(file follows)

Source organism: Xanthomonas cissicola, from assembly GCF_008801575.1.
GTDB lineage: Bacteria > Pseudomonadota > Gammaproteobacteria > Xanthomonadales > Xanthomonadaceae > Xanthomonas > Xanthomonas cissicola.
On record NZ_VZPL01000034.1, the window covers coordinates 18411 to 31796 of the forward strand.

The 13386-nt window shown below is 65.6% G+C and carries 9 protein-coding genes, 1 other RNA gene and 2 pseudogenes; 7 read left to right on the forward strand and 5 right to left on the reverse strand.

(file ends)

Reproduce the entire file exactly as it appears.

Source organism: Xanthomonas cissicola, from assembly GCF_008801575.1.
GTDB lineage: Bacteria > Pseudomonadota > Gammaproteobacteria > Xanthomonadales > Xanthomonadaceae > Xanthomonas > Xanthomonas cissicola.
On record NZ_VZPL01000034.1, the window covers coordinates 18411 to 31796 of the forward strand.

The 13386-nt window shown below is 65.6% G+C and carries 9 protein-coding genes, 1 other RNA gene and 2 pseudogenes; 7 read left to right on the forward strand and 5 right to left on the reverse strand.